MY HEART IS IN IRELAND — Brian Warfield © 1985
We'd like to dedicate this song to all the Irish in Britain, their sons and daughters and many friends. It was on one of our many tours of Britain that I was asked by many of the young English. Scots and Welsh — born Irish to write a song for them, so this is the result. It was soon to become the best selling single record in 1985. So, can I ask you a question? "Where's your heart?"
STREETS OF NEW YORK — Liam Reilly © 1981
Well the Irish are spread right throughout the world, and this story is about one of our many emigrants to the US. He leaves his rural background behind at the young age of 18 and becomes a cop in New York but he suffers many domestic tragedies along that path. So for all our many friends in New York and in the U.S., this I know is one of your favourites. It was No 1 in Ireland for many weeks.
DREAMS OF HOME — Brian Warfield © 1986
A stranger in my own home town. This was the original title to the song and I think it's the way a lot of people feel when they come home after spending some time away. I think it could apply to anyone anywhere in this world.
So for all the boys and girls divided by the curse of emigration, "may you find peace, love and happiness wherever you might be".
ONLY OUR RIVERS RUN FREE — Michael McConnell © 1981
When apples still grow in December, when blossoms still grow on each tree, when the leaves are still green in November, it's then that our land will be free. One of our favourite songs and a great classic from the current Irish Folk scene, it describes the Irish situation beautifully, and only our rivers run free.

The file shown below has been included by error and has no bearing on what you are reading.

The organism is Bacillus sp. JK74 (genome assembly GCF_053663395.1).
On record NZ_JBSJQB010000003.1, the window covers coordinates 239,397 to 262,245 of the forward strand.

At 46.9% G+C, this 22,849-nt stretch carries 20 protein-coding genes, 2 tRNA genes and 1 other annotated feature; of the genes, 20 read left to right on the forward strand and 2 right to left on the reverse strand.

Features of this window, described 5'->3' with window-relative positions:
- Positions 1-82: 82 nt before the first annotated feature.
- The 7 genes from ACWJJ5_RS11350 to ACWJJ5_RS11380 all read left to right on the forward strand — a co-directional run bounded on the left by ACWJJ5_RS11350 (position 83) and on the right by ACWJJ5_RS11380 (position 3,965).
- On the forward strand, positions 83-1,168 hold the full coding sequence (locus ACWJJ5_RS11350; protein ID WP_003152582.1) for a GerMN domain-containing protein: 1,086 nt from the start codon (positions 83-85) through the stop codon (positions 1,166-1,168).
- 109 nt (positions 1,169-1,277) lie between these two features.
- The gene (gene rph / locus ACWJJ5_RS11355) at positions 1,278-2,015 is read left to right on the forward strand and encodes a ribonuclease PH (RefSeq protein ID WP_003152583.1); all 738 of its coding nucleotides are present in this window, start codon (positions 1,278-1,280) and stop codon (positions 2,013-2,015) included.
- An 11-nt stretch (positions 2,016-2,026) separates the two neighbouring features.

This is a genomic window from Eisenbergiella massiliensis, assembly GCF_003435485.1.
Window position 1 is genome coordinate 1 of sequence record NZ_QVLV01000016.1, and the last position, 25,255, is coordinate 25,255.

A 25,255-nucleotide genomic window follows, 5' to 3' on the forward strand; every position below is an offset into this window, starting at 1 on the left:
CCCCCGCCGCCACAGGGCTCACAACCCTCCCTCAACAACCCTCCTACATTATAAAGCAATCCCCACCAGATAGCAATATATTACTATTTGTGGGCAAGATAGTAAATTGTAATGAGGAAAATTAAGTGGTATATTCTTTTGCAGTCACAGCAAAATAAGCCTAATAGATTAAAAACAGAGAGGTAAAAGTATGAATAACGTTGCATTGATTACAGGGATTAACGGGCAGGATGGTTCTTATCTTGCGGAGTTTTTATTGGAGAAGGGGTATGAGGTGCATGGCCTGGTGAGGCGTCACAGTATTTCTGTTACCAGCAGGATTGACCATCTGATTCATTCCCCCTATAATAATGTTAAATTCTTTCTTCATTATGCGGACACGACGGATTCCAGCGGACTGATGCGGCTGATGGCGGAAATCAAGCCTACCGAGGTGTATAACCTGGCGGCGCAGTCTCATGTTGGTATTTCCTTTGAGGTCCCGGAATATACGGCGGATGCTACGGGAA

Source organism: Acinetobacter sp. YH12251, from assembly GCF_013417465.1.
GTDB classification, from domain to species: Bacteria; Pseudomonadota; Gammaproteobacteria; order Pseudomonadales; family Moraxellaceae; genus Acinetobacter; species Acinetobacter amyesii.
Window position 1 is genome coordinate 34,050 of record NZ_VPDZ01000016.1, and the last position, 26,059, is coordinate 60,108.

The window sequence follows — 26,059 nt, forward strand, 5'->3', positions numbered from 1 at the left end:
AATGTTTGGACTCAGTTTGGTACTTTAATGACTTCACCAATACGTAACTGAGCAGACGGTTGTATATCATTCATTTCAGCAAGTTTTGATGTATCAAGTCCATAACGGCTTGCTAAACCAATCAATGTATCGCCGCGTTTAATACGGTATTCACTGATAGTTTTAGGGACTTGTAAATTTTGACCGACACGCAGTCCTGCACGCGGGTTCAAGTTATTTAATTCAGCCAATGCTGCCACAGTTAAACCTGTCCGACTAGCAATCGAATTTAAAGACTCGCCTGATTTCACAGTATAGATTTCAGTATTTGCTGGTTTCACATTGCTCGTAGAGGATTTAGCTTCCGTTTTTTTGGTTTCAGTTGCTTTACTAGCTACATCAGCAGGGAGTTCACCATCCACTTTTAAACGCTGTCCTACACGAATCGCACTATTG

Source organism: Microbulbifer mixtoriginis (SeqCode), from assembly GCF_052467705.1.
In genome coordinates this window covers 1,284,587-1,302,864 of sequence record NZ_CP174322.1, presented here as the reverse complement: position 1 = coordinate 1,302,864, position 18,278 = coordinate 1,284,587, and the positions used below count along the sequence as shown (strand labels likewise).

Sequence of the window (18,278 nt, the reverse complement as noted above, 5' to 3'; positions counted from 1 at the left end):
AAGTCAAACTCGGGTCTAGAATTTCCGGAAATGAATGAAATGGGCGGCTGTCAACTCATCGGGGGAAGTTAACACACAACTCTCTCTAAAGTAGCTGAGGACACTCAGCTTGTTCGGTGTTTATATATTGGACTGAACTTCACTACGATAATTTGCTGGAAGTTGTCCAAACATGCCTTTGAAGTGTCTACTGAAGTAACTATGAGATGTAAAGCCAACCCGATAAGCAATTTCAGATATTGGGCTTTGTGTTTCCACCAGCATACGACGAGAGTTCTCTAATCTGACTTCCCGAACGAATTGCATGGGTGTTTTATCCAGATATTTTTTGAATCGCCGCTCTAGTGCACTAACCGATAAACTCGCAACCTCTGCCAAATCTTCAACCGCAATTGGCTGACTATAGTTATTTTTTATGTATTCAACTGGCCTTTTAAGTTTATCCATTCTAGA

QUARE THINGS IN DUBLIN — Brian Warfield © 1978
This is a novel song with a bit of Dublin wit and humour, and a bit of philosophy thrown in for good measure. There's quare things in Dublin between Howth and Crumlin — down in Ringsend there's a five legged cat and a three legged donkey, a two headed monkey — but there's nothing as quare as this four faced oul clock. The moral of the story is "don't trust anyone with more than one face".
PADRAIC PEARSE — Brian Warfield © 1981
This song was written for the hundreth anniversary of his birth. It was the cause of great controversy when it was released first in 1979. The Group were accused of insulting his memory by mis-spelling his name "Padraic" but it turned out we had the homework researched and a lot of people were caught on the wrong foot. It was the best selling record of that year.
ON THE ONE ROAD — F. 0'Donovan © 1986
This song is synonymous with the Wolfe Tones. It's been part of our repertoire since the beginnings of time, and indeed it is a great favourite with our audiences from Iceland to France — from Australia to Canada. All have been united with the Wolfe Tones at one stage or another to the strains of this song. "Sure we're together now who cares", let's hear you sing,
GOD SAVE IRELAND — Trad. Arr. Wolfe Tones © 1986
A noble thought to finish side one. So join in the chorus and prepare for side two.
IRISH EYES — Brian Warfield © 1983